Helleborus foetidus

Common Names: Stinking hellebore, dungwort, setterwort, bear's foot
Category: Plants
Sub-category: Buttercup family

It is a herbaceous perennial plant growing to 80 cm tall and 100 cm across, with a thick succulent stem and evergreen glossy leaves. The drooping cup-shaped flowers are yellowish-green, often with a purple edge to the five petal-like sepals on strongly upright stems. The flowers, typically for the family, contain numerous stamens as well as up to ten nectaries which make them attractive to bees and other insects. Each flower produces up to five (usually three) wrinkled follicles. Despite its common name, it is not noticeably malodorous, although the foliage is pungent when crushed.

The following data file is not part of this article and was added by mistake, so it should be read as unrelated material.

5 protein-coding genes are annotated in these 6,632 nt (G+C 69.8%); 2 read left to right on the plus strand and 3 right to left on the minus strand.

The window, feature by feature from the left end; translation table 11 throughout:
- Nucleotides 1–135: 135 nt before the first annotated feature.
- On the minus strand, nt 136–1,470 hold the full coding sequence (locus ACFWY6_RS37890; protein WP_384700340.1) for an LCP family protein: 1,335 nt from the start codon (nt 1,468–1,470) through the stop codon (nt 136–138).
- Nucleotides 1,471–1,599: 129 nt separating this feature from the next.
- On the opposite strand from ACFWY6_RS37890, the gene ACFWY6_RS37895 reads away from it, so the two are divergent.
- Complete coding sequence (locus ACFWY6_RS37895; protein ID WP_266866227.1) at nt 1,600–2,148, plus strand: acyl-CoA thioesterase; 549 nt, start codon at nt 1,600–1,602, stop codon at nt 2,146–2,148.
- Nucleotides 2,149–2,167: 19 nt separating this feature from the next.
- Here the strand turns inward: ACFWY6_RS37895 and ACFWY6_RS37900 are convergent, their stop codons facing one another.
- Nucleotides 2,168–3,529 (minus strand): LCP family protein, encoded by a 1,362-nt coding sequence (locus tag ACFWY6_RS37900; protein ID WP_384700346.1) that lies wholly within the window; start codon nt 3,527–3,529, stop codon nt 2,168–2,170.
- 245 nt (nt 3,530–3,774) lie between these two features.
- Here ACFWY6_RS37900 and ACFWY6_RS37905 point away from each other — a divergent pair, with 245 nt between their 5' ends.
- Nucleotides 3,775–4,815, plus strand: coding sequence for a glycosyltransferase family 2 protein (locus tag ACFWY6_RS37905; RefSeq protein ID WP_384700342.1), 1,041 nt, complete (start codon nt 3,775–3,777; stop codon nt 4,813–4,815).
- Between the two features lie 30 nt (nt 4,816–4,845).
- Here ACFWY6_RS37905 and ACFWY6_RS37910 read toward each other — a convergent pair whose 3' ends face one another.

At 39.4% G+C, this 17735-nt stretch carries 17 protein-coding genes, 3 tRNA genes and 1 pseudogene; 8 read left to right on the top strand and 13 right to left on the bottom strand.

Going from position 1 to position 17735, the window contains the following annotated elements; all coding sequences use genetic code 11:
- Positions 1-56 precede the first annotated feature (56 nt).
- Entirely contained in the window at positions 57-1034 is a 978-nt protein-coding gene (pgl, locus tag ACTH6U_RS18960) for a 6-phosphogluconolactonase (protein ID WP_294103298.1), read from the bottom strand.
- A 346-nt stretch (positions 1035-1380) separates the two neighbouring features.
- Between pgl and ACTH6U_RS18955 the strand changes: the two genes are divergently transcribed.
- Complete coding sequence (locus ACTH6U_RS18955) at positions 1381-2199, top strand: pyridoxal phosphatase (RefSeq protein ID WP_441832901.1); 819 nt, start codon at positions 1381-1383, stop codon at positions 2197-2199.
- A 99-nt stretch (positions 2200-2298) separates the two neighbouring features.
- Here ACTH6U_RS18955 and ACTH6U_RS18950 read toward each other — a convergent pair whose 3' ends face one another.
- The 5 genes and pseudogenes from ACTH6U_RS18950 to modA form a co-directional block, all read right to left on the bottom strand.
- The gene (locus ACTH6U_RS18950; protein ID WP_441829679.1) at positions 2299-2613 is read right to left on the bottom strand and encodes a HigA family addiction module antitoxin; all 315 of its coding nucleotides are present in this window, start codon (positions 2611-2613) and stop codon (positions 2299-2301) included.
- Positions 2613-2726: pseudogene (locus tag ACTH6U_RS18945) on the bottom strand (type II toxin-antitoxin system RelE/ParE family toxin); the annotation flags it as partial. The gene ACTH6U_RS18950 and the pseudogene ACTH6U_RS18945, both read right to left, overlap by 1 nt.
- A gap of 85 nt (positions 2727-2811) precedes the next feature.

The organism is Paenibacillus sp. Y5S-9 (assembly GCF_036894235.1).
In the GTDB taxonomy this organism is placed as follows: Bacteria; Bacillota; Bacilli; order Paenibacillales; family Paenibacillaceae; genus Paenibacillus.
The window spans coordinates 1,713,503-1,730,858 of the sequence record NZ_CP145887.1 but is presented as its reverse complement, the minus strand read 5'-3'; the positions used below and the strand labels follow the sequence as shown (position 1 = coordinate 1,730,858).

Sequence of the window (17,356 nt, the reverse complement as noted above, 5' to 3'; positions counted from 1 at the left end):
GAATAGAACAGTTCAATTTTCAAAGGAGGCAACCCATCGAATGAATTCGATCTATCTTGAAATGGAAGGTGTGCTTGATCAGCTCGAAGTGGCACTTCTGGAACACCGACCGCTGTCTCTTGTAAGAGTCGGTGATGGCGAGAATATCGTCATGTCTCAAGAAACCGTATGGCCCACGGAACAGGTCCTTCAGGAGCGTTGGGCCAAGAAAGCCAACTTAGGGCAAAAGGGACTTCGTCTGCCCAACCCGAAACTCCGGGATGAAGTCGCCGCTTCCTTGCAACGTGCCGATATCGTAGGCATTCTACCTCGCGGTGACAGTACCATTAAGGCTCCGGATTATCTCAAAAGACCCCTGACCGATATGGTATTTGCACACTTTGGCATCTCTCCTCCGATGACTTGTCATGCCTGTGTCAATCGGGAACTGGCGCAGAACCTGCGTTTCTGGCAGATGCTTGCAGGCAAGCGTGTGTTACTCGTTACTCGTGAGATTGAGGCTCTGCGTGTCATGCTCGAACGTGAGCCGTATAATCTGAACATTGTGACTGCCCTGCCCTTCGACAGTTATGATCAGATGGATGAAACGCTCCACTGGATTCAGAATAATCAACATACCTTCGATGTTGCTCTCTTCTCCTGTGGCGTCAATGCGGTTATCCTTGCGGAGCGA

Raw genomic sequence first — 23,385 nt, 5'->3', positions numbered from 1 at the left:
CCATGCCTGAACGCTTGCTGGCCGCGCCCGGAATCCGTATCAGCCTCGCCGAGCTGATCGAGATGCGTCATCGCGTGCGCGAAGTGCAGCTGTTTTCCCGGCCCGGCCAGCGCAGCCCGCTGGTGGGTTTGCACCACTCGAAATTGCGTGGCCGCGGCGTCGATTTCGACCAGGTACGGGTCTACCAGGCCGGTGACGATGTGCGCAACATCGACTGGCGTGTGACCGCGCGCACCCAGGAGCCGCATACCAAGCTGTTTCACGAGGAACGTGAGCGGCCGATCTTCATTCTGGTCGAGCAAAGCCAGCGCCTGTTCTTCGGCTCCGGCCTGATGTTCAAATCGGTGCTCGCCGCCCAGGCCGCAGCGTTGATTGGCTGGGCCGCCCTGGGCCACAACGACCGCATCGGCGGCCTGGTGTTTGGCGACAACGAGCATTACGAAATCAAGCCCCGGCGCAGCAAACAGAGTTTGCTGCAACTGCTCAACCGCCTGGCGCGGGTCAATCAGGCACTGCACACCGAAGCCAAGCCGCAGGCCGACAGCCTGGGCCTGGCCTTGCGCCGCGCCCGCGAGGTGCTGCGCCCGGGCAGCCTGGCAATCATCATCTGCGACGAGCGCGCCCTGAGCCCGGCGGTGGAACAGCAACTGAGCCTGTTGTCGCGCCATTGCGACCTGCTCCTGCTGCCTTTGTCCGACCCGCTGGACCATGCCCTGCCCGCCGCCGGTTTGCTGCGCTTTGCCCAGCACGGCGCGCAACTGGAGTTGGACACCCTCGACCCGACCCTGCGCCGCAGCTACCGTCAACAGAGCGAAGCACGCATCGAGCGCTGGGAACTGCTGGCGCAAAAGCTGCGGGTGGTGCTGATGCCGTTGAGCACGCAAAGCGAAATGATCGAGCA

It is grown in gardens for its handsome evergreen foliage and large numbers of green, bell-shaped flowers borne in late winter. It prefers woodland conditions with deep, fertile, moist, humus rich, well-drained soil, and dappled shade. The species is, however, drought tolerant. It often occurs naturally on chalk or limestone soils. Blooms in spring.

Primary Flower Color: Green
Secondary Flower Color: Green
Edible Notes: Poisonous.
Warnings: Poisonous. All parts of the plant are poisonous, containing glycosides. Symptoms of intoxication include violent vomiting and delirium.